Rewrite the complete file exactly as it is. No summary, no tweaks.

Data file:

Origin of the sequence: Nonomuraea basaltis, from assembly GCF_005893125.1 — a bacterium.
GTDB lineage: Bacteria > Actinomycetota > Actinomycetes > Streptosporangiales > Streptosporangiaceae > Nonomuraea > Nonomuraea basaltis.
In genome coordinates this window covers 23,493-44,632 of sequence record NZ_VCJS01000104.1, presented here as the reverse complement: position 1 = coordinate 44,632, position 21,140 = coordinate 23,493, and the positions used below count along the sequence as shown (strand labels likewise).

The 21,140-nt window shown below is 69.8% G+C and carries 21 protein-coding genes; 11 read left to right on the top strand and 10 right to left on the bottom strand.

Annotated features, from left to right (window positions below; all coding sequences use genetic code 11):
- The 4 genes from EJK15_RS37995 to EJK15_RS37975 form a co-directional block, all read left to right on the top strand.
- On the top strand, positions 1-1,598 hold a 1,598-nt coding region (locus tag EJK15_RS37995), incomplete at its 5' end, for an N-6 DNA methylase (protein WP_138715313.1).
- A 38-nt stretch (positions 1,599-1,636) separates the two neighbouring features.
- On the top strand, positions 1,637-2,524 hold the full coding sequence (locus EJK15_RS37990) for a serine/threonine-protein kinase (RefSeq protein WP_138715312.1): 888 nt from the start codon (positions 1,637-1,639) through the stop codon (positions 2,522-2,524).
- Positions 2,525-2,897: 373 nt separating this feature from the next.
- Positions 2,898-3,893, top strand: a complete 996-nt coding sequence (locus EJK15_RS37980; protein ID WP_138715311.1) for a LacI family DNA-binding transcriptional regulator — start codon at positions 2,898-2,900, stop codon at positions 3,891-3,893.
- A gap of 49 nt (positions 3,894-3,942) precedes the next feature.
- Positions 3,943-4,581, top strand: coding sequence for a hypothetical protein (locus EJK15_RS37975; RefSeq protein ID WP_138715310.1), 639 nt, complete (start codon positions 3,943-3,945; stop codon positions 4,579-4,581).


Origin of the sequence: Nonomuraea basaltis, from assembly GCF_005893125.1 — a bacterium.
GTDB lineage: Bacteria > Actinomycetota > Actinomycetes > Streptosporangiales > Streptosporangiaceae > Nonomuraea > Nonomuraea basaltis.
In genome coordinates this window covers 23,493-44,632 of sequence record NZ_VCJS01000104.1, presented here as the reverse complement: position 1 = coordinate 44,632, position 21,140 = coordinate 23,493, and the positions used below count along the sequence as shown (strand labels likewise).

The 21,140-nt window shown below is 69.8% G+C and carries 21 protein-coding genes; 11 read left to right on the top strand and 10 right to left on the bottom strand.

Annotated features, from left to right (window positions below; all coding sequences use genetic code 11):
- The 4 genes from EJK15_RS37995 to EJK15_RS37975 form a co-directional block, all read left to right on the top strand.
- On the top strand, positions 1-1,598 hold a 1,598-nt coding region (locus tag EJK15_RS37995), incomplete at its 5' end, for an N-6 DNA methylase (protein WP_138715313.1).
- A 38-nt stretch (positions 1,599-1,636) separates the two neighbouring features.
- On the top strand, positions 1,637-2,524 hold the full coding sequence (locus EJK15_RS37990) for a serine/threonine-protein kinase (RefSeq protein WP_138715312.1): 888 nt from the start codon (positions 1,637-1,639) through the stop codon (positions 2,522-2,524).
- Positions 2,525-2,897: 373 nt separating this feature from the next.
- Positions 2,898-3,893, top strand: a complete 996-nt coding sequence (locus EJK15_RS37980; protein ID WP_138715311.1) for a LacI family DNA-binding transcriptional regulator — start codon at positions 2,898-2,900, stop codon at positions 3,891-3,893.
- A gap of 49 nt (positions 3,894-3,942) precedes the next feature.
- Positions 3,943-4,581, top strand: coding sequence for a hypothetical protein (locus EJK15_RS37975; RefSeq protein ID WP_138715310.1), 639 nt, complete (start codon positions 3,943-3,945; stop codon positions 4,579-4,581).